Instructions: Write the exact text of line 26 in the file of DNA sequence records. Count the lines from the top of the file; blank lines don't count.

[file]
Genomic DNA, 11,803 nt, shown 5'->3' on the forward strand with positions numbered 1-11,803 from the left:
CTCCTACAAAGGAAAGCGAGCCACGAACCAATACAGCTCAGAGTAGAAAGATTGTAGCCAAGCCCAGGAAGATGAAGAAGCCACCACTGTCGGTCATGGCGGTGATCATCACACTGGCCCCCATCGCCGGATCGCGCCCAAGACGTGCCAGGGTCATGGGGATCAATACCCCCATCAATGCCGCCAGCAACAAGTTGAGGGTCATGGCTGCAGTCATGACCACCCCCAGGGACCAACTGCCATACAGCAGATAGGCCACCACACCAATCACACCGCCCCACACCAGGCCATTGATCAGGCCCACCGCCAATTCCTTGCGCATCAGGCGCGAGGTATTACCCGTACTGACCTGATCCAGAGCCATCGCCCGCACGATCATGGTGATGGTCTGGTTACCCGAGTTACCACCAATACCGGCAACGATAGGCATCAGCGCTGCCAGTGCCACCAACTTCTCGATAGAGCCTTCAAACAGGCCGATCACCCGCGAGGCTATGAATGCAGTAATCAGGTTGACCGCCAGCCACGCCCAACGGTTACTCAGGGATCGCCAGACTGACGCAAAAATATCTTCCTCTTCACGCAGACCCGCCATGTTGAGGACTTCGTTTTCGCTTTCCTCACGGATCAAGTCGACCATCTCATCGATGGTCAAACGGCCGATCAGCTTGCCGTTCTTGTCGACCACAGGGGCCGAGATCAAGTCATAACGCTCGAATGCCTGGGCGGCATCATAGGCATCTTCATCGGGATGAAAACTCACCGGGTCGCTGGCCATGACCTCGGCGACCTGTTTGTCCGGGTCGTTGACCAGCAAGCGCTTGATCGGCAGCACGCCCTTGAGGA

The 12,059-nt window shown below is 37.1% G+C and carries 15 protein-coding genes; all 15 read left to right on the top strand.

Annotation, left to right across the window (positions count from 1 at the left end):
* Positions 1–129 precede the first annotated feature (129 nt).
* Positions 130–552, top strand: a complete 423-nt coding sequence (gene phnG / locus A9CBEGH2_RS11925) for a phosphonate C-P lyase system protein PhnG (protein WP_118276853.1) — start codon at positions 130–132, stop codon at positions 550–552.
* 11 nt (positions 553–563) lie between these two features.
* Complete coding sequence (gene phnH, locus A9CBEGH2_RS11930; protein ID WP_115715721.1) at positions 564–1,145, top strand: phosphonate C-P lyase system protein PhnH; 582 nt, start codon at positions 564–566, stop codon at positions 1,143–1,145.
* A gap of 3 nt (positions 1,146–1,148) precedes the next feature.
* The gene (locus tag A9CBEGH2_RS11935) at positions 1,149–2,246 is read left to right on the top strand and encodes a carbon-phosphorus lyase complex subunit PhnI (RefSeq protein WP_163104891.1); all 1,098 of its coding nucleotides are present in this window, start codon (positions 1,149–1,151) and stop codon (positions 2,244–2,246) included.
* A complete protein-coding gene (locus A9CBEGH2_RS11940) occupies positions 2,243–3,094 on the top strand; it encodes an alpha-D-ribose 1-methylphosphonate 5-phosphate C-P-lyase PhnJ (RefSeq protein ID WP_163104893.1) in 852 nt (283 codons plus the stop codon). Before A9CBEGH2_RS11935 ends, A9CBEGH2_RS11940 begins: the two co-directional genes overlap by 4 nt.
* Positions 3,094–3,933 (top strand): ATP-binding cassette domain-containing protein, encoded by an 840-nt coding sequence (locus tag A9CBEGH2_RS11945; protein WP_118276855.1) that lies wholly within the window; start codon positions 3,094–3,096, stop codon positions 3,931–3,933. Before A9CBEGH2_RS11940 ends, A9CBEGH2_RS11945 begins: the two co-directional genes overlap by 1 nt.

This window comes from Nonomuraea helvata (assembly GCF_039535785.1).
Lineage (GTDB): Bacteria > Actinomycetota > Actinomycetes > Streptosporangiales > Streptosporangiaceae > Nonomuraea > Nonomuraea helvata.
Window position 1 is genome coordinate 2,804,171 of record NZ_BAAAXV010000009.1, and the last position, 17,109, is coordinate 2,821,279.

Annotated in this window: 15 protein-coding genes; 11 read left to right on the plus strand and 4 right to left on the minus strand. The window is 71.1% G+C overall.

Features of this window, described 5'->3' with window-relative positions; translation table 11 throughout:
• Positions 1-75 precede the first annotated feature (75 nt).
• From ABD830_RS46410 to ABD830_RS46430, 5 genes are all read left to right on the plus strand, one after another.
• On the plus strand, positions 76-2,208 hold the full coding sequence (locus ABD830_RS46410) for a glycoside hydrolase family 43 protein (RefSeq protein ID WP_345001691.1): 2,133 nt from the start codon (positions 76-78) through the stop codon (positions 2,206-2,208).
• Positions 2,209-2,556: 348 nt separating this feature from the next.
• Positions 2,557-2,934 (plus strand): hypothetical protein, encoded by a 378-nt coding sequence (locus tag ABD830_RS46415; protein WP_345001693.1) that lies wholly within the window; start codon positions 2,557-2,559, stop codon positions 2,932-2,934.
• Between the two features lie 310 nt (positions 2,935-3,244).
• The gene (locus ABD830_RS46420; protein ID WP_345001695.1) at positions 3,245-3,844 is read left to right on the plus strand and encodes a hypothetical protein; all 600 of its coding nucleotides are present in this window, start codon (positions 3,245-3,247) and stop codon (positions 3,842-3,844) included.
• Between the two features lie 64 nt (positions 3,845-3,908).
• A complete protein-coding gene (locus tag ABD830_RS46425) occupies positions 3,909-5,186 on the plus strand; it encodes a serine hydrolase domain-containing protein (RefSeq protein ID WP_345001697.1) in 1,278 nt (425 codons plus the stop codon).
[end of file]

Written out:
• A complete protein-coding gene (locus tag ABD830_RS46425) occupies positions 3,909-5,186 on the plus strand; it encodes a serine hydrolase domain-containing protein (RefSeq protein ID WP_345001697.1) in 1,278 nt (425 codons plus the stop codon).